Today, the non-profit organization in charge of the Internet's fundamental naming structure finally began migrating its root servers to IP version 6.
ICANN today is finally beginning the long, and perhaps arduous, process of upgrading its root servers to incorporate IPv6 records. Though the updated protocol has been in the post-development phase for over ten years, it has seen very limited uptake outside of the enterprise sector.
However, with the regulations regarding who can obtain an IPv6 address being relaxed, and ICANN beginning its long march forward, marked progress toward the widespread deployment of new IP standard has at last been made.
IPv4, the protocol which most of the Internet uses, is almost twenty years old, and is expected to run out of unallocated addresses by no later than 2017. Currently, only 14% of the total 4,294,967,296 discrete IPv4 addresses remain.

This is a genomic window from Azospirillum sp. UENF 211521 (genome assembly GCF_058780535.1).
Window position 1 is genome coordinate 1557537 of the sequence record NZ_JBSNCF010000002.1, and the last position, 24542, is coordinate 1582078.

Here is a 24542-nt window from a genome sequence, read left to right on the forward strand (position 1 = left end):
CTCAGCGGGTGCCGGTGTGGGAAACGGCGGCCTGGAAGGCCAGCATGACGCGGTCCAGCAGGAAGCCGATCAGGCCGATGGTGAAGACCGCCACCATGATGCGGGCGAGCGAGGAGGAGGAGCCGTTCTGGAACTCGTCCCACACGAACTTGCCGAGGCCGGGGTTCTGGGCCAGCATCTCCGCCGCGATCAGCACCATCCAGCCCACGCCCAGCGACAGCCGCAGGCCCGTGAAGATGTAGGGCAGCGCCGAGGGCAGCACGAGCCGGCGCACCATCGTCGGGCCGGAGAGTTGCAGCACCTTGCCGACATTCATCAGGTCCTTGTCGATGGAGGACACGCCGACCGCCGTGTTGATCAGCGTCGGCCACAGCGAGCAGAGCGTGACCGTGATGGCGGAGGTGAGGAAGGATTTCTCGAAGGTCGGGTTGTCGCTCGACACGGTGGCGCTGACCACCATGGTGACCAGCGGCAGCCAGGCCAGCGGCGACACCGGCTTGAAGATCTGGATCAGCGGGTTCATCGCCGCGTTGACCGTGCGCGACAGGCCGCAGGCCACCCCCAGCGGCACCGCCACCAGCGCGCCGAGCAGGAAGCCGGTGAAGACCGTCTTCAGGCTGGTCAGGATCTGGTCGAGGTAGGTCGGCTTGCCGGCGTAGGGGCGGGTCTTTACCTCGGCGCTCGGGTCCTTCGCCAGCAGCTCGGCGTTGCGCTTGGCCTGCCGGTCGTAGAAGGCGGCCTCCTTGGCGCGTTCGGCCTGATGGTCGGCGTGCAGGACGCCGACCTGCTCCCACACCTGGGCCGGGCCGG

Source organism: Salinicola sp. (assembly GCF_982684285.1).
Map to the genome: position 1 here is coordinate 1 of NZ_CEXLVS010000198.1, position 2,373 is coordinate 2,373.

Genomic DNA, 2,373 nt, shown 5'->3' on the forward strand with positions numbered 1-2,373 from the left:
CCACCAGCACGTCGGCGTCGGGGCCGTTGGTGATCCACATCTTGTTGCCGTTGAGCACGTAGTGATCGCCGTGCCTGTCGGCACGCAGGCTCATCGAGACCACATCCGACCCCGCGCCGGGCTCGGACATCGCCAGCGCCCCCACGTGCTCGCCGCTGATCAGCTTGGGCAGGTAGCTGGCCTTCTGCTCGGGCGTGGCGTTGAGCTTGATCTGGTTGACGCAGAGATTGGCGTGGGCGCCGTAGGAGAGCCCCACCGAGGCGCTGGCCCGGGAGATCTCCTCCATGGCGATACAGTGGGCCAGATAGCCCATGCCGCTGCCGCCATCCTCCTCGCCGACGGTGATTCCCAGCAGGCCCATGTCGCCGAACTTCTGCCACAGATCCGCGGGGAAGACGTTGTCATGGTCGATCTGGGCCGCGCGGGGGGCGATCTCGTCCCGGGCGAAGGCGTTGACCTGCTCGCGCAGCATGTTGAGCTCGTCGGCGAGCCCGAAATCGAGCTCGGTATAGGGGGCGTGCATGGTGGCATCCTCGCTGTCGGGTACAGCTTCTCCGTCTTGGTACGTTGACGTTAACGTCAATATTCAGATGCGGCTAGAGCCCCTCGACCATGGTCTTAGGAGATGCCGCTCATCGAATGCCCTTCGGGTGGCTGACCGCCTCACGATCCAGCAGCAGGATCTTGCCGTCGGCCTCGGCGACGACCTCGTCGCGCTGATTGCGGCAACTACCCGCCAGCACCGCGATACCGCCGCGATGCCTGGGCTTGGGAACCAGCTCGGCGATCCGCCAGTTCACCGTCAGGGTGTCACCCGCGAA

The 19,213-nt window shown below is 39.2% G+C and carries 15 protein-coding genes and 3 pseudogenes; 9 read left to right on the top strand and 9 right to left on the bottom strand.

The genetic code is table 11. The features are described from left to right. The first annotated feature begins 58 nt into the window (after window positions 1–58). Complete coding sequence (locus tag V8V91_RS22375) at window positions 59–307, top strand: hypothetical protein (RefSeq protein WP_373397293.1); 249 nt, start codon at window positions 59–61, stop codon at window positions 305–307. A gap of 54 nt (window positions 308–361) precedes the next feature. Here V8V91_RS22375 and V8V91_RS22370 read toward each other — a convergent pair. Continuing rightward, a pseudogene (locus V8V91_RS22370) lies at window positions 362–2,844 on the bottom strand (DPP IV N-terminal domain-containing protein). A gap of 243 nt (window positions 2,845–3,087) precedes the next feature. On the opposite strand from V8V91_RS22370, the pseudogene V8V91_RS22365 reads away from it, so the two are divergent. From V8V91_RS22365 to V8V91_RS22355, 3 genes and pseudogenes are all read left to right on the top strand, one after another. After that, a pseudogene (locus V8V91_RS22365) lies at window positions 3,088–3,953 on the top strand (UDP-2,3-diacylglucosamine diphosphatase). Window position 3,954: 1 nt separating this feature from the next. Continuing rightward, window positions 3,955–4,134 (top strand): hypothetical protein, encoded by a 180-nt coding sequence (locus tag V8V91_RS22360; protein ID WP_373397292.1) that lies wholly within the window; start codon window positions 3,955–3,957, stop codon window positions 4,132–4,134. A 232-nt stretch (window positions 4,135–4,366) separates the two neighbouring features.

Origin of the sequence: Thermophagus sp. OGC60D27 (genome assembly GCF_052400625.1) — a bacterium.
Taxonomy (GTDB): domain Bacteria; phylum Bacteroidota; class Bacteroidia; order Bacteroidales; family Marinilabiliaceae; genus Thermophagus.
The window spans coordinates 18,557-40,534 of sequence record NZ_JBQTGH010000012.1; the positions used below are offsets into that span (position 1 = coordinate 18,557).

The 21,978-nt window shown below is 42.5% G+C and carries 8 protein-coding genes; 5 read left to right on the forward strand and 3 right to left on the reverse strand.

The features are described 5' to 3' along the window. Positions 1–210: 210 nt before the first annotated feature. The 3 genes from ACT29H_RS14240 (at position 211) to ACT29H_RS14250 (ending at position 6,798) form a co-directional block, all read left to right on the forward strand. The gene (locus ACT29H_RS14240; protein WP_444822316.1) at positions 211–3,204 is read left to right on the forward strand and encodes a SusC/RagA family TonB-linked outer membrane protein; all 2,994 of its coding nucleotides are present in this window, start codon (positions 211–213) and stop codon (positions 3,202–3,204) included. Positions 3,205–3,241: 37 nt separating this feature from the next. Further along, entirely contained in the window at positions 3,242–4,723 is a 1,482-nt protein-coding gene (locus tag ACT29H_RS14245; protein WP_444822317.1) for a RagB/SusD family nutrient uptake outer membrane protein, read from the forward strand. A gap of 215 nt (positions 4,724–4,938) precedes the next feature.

The major benefit of IPv6 is that it has a 128-bit address space, as opposed to IPv4's 32-bit space. It multiplies the capacity for IPs to practical infinity (2128 addresses, or 340,282,366,920,938,463,463,374,607,431,768,211,456).
In addition to size, IPv6 is geared for more modern traffic, mandating stateless host autoconfiguration, IPsec security, and multicast.
Internet, TCP/IP, IPv6, IPv4, IP, Protocol, ICANN